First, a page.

Copper, one of the oldest and easily mined commodities, is the world’s third most widely used metal after iron and aluminum. Five thousand years ago, people learned to alloy copper with tin, producing bronze and giving rise to a new age.
Copper is one of the most widely used industrial metals because it is an excellent conductor of electricity, has strong corrosion-resistance properties, and is very ductile. It is also used to produce the alloys of brass (a copper-zinc alloy) and bronze (a copper-tin alloy), both of which are far harder and stronger than pure copper. Electrical uses of copper account for about 75% of total copper usage, and building construction is the single largest market (the average U.S. home contains 400 pounds of copper). Copper is biostatic, meaning that bacteria will not grow on its surface, and it is therefore used in air-conditioning systems, food processing surfaces, and doorknobs to prevent the spread of disease.
Copper is unique among other metals because it can establish the state of economic growth in a given country. For example, if the demand for copper is increasing, then the economy is expanding. In fact, the World Bureau of Metal Statistics has cited an 8% increase in copper consumption during 2010 alone—most notably in Asia—and since then, the demand has continued to climb. Because copper is so vital for construction and electric wiring, it is no wonder this precious metal maintains its significance alongside silver and gold in futures investing.
The futures contract trades on Globex, the CME Group’s electronic exchange. The market opens at 5:00 PM CT and closes the following day at 4:00 PM CT, Sunday through Friday. The market closes Friday afternoon and re-opens Sunday evening.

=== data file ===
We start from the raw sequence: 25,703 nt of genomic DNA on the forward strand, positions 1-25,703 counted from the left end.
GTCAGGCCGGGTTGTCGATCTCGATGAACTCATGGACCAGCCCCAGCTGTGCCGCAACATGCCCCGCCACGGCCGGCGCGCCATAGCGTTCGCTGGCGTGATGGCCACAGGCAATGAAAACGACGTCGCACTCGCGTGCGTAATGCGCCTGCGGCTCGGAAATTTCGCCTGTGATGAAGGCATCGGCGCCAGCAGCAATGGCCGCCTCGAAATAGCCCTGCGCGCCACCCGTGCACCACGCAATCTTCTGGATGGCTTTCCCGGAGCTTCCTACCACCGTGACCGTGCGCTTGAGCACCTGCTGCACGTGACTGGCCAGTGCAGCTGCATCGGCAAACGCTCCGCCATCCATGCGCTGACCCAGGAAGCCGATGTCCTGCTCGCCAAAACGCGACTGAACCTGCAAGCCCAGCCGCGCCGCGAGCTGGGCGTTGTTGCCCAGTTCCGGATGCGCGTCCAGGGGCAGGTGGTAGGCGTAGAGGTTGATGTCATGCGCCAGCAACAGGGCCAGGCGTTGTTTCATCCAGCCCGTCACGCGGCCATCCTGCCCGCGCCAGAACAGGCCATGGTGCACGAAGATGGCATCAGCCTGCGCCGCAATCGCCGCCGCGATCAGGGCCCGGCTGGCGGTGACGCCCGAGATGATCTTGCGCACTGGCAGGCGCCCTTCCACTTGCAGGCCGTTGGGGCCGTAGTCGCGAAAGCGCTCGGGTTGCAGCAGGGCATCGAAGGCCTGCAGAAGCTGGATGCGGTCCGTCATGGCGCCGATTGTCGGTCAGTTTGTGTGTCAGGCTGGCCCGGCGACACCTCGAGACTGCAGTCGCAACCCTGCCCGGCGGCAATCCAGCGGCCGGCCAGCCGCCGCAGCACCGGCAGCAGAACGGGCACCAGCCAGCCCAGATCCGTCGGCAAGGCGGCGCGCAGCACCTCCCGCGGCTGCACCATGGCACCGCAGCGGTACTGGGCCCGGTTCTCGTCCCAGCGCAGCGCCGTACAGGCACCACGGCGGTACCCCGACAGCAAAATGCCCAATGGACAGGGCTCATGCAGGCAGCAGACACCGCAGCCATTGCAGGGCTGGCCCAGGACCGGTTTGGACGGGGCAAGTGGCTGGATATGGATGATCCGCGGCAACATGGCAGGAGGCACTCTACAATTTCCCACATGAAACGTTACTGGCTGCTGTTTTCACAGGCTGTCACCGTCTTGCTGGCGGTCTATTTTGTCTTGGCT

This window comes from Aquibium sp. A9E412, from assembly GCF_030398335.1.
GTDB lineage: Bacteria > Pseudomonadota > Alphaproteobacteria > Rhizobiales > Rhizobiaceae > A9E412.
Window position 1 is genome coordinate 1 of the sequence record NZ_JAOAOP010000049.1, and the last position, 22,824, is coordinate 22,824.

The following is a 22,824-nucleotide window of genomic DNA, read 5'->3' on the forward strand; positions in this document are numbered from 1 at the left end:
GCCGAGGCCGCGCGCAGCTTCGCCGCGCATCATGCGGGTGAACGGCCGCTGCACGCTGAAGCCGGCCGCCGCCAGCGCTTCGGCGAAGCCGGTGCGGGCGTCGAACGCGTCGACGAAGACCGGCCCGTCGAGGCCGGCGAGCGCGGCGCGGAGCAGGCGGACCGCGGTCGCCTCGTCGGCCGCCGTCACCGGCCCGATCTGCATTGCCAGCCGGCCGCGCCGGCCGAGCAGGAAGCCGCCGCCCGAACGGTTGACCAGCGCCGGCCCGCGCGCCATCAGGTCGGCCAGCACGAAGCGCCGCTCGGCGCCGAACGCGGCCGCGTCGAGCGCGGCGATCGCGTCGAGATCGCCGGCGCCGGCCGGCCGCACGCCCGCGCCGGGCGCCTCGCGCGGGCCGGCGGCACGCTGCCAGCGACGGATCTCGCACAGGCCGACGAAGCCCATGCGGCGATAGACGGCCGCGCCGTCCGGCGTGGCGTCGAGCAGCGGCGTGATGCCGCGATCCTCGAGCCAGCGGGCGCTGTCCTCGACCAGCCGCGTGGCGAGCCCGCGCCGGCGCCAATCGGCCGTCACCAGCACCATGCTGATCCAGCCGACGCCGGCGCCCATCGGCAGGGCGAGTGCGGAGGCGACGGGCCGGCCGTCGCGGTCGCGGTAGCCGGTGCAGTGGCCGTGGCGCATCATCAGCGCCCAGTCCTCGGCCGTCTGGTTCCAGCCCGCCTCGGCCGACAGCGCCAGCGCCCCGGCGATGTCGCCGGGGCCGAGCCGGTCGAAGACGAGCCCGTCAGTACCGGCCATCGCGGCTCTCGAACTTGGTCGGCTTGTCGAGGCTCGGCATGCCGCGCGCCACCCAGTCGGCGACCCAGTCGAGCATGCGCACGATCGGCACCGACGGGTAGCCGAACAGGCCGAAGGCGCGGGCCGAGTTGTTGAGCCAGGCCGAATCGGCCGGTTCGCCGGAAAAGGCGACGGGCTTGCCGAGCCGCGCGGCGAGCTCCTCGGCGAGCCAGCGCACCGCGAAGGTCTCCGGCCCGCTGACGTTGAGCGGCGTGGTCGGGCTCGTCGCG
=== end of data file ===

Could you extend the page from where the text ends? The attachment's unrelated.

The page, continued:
One Copper futures contract, sometimes referred to as High Grade Copper, is 25,000 pounds. The most common contract symbol is HG.
The price quote is in U.S. cents per pound. One price increment or “tick” is $.0005. A one “tick” move is $12.50. Therefore, a price move from 3.3125 to 3.3130 is $12.50.
The performance bond or initial margin requirement to initiate one futures contract position is $3,410 (as of November 11, 2015). To control that futures position going forward the maintenance margin becomes $3,100 (as of November 11, 2015).
Trading is conducted for delivery during the current calendar month, the next 23 calendar months, and any March (H), May (K), July (N), September (U), and December (Z) falling within a 60-month period beginning with the current month.
The Copper futures contract’s Last Trading Day (LTD) is the third to last business day of the delivery month. For example, the December 2013 Copper contract the LTD is November 25, 2013.
This particular market has the potential for volatility large trading ranges due to fundamental factors.
STOP ORDERS DO NOT NECESSARILY LIMIT YOUR LOSS TO THE STOP PRICE BECAUSE STOP ORDERS, IF THE PRICE IS HIT, BECOME MARKET ORDERS AND, DEPENDING ON MARKET CONDITIONS, THE ACTUAL FILL PRICE CAN BE DIFFERENT FROM THE STOP PRICE. IF A MARKET REACHED ITS DAILY PRICE FLUCTUATION LIMIT, A "LIMIT MOVE", IT MAY BE IMPOSSIBLE TO EXECUTE A STOP LOSS ORDER.
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